Wednesday, November 29, 2023


Visitor regrets mouthing off to rude park ranger


Dear RV Shrink:rvshrink
During our recent travels to several national parks we have noticed a difference in Park Ranger attitude. Many of them seem burned out and annoyed that we were asking questions about park features, policy, directions and programs. I know they get asked the same questions a million times, but I would think it comes with the profession. With one especially rude ranger I finally reached the end of my patience and gave him a good dressing down. After my outburst I felt awful. I don’t know who got the attitude adjustment, him or me. How should I have handled the situation? —Regretful in the Rockies

Dear Regretful:
Not having been present, I can only give you some scenario advice. First, don’t beat yourself up over this incident. We all lose our temper on occasion. I agree that taking visitor questions are a major part of most park service employee duties. It must get old after a while, but a professional would suck it up and be polite. I have read articles listing absurd questions people ask the rangers like, “Where do we catch the escalator to Half Dome?” “What time does the three o’clock bus leave?” and “Does the river follow the canyon all the way down?”

You have to cut park employees some slack. Many are seasonal personnel who are often asked to wear more than one hat when it comes to park duties. Hours are often long and varied, and half their pay is a view of the scenery they work around. With that said, if you spend enough time in the parks you are going to run into a fair number of rangers who definitely need an occasional attitude adjustment. As long-time card-carrying Senior Pass members it is our job to help the park service out and tweak those individuals who need tweaking. So don’t feel bad. Heck, you might have a Junior Ranger Badge coming. Your ranger could have been a slacker. You may have strengthened the corps with your little outburst. Some people stop looking for work once they have found a job, but that is rarely the case in the park service.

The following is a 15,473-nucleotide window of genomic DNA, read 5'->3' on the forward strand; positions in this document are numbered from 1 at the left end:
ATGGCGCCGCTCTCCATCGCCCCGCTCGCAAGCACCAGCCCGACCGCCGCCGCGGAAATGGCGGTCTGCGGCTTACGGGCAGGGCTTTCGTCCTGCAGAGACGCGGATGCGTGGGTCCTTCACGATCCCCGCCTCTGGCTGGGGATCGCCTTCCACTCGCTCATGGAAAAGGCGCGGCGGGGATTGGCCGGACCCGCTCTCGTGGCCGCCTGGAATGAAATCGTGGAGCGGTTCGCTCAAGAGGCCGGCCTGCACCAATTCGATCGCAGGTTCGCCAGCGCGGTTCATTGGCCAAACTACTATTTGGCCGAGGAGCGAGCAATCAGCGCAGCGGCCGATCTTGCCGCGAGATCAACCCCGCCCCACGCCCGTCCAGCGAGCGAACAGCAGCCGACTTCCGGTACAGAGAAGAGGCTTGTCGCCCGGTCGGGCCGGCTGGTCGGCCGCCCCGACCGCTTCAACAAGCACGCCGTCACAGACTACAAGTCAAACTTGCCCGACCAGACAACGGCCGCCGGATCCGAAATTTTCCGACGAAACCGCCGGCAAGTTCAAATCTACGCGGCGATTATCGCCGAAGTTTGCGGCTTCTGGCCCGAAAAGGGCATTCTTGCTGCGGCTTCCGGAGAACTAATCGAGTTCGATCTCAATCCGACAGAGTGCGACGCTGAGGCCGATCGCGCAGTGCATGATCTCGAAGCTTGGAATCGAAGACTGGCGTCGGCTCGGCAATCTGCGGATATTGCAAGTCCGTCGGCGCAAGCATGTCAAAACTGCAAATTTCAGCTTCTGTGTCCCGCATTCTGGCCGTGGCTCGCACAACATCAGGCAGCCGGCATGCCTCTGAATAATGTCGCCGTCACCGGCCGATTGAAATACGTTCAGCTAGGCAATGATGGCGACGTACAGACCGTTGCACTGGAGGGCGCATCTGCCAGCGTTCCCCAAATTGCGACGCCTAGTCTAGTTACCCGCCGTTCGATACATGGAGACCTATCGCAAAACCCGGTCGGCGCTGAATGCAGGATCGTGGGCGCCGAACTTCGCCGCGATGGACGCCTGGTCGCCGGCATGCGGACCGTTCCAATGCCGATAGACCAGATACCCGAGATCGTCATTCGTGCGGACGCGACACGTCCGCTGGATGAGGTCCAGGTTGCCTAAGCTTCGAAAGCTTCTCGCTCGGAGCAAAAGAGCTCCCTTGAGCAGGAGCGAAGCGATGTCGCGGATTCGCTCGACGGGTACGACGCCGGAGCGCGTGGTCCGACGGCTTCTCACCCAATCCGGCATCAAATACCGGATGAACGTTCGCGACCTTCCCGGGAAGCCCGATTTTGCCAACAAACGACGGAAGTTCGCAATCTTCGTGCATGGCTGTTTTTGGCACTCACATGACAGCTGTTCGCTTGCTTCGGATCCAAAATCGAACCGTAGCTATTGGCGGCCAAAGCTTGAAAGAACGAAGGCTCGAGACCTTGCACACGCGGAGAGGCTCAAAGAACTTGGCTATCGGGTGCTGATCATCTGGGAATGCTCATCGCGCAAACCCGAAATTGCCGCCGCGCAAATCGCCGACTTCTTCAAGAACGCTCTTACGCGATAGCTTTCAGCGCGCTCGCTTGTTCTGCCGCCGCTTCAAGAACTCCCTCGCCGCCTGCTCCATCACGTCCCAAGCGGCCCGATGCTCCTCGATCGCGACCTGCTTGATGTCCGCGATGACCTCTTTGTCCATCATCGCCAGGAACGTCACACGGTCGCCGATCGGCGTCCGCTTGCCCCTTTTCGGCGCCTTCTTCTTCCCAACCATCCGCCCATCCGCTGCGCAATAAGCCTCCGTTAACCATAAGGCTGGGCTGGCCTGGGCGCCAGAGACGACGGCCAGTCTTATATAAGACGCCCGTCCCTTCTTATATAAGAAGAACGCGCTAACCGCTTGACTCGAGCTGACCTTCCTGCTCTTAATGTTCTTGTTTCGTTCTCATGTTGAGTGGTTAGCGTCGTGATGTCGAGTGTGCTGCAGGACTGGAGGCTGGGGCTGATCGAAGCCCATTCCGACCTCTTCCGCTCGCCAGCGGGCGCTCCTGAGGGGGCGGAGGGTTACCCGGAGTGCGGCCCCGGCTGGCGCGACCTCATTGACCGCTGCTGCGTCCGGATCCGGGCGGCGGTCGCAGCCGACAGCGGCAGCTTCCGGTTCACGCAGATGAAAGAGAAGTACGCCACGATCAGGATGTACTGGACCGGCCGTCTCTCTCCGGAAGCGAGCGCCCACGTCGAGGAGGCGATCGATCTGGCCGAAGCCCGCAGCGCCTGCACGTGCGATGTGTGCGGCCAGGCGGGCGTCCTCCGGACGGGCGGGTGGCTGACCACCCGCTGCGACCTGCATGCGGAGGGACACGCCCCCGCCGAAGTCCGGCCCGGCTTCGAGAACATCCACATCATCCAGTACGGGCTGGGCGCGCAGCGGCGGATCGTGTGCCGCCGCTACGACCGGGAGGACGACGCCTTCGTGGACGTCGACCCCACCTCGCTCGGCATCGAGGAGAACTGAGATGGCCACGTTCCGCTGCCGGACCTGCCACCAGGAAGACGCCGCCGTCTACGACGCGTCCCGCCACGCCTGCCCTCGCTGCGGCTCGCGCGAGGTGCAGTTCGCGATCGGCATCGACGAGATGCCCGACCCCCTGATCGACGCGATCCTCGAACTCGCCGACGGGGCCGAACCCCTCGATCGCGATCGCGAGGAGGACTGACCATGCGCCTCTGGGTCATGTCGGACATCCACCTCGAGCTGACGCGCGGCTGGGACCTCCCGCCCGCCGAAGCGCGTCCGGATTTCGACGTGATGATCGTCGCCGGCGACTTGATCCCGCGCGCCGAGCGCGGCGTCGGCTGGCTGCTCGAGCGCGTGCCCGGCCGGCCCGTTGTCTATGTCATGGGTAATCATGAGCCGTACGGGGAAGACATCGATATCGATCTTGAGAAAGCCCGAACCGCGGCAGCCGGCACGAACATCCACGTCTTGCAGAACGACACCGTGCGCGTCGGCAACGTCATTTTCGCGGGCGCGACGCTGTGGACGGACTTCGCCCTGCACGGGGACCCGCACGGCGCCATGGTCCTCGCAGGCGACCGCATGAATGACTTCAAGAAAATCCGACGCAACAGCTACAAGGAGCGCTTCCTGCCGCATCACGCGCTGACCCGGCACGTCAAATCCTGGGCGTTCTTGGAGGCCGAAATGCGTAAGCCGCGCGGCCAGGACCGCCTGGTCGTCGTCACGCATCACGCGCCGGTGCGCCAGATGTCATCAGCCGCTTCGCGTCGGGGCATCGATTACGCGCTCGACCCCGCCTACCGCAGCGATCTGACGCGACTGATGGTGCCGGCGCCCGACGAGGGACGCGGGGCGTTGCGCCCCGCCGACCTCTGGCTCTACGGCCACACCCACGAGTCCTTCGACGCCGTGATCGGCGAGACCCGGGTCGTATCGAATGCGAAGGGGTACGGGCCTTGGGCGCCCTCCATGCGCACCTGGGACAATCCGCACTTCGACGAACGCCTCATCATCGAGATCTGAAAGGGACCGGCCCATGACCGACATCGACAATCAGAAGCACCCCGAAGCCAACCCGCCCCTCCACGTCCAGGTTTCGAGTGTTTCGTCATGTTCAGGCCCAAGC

I heard a visitor ask a ranger in Glacier National Park if the collared bears were tame. I think all of us would have to admit that the thought of answering “yes” would at least go through our mind. —Keep Smilin’, Richard Mallery a.k.a. Dr. R.V. Shrink

Can’t get enough of the Shrink? Read his new e-book: Dr. R.V. Shrink: Everything you ever wanted to know about the RV Lifestyle but were afraid to ask or check out his other e-books.




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D Mason (@guest_4649)
6 years ago

In my first park service job I was told to remember that no matter how many times I heard the question it was the first time the visitor was asking it. It can be hard at times. I answered a question, the same question, almost daily for 9 years. “Where’s that tree you drive through?”. I answered it respectfully for 5 years in the coastal redwoods & another 4 years in the giant sequoias. Sometimes it was hard, especially when the visitor didn’t like the answer (because none of them was close to where we were).

Also, many park employees are maintenance staff with much less training on the park’s features, environment, etc, even shy & uncomfortable taking with the public. But there’s never an excuse for rudeness.

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